A look at the numbers might give the impression foothill communities are crawling with armed residents, ready for an Old West shootout at the drop of a hat.
Not so, said Mariposa County Sheriff Brian Muller.
Although statistics show rural, foothill counties issue more concealed weapons permits per capita than their urban counterparts, Muller said people don't abuse them.
"The people we're issuing them to are responsible," he said. "They realize that it's a privilege, and if that's abused and taken advantage of, that license will be taken away."
Mariposa ranks fourth in the state, with 203 permits per 10,000 people. Tuolumne County is eighth with 141 per 10,000 and Calaveras County is 11th with 124 per 10,000.
Stanislaus County, by comparison, issues 12 permits per 10,000 people, ranking 39th out of 58 counties.
Muller said his policy is straightforward. If an applicant meets the legal requirements to carry a concealed weapon, and "we feel the person's of good moral character and they can give us good cause," the application will be approved.
Muller pointed out that residents of Mariposa and other foothill counties have reason for concern, with land to protect and dangers in public lands they might frequent.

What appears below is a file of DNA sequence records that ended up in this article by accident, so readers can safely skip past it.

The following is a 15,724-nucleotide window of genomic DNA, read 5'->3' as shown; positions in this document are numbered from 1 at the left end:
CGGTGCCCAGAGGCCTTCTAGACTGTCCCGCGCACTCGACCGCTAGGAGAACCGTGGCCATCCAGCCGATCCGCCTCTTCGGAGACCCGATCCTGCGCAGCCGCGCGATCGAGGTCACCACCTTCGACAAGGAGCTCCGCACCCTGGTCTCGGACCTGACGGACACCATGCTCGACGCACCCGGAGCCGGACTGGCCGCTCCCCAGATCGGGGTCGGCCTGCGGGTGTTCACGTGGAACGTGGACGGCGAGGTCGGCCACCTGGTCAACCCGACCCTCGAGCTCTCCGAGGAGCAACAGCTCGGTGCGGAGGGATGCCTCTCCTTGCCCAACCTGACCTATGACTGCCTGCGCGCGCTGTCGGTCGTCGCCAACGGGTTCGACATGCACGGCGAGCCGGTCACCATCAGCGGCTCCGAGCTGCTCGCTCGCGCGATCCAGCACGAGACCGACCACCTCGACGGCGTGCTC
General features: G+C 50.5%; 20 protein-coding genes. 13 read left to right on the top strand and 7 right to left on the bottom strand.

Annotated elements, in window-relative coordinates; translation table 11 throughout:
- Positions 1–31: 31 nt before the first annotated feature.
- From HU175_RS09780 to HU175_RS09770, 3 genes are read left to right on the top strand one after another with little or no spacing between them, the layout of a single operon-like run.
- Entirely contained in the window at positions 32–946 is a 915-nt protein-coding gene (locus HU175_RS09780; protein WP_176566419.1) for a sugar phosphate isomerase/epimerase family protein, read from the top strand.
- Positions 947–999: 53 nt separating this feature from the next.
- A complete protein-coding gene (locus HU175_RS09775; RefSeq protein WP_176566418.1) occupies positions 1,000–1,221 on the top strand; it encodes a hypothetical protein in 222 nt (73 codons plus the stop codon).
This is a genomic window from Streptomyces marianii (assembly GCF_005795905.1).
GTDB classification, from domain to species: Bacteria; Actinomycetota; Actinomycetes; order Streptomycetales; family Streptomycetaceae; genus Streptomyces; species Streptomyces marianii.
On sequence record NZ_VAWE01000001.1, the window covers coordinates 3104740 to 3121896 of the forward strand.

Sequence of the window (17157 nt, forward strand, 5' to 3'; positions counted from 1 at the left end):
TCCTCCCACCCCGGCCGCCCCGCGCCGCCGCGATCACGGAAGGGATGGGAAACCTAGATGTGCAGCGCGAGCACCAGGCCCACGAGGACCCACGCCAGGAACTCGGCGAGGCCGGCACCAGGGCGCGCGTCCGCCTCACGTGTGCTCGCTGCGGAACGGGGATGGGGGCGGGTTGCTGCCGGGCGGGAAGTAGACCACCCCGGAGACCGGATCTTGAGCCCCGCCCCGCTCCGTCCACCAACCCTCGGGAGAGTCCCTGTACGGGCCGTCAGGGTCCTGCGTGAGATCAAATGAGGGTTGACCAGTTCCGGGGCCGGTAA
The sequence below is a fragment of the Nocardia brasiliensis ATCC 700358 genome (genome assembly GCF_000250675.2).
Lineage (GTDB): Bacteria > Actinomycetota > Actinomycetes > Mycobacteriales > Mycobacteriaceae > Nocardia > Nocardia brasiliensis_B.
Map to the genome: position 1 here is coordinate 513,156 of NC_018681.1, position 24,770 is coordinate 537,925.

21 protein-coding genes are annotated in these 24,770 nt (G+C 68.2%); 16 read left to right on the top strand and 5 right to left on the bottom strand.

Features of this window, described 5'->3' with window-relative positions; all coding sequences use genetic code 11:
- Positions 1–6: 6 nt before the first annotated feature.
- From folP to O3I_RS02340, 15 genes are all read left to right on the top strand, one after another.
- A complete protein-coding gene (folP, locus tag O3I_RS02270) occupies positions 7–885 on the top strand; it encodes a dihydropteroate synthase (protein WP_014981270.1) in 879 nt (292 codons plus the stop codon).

"My feeling, especially being a rural community, is that people have concerns in regards to self-protection," he said. He said numerous marijuana plantations have been found in state and national parks. "A lot of our residents spend time hiking into these different areas."
Muller said he thinks for the most part, people treat gun rights with respect.
"I feel extremely fortunate, we don't have people ... brandishing those weapons or firing those weapons in a manner that would not be appropriate," he said. "That would potentially threaten the rights of an individual to have a concealed weapons permit. If the legislators see an abuse on a broad scale, they would move forward with great restrictions on them."
Bee staff writer Patty Guerra can be reached at firstname.lastname@example.org or 578-2343.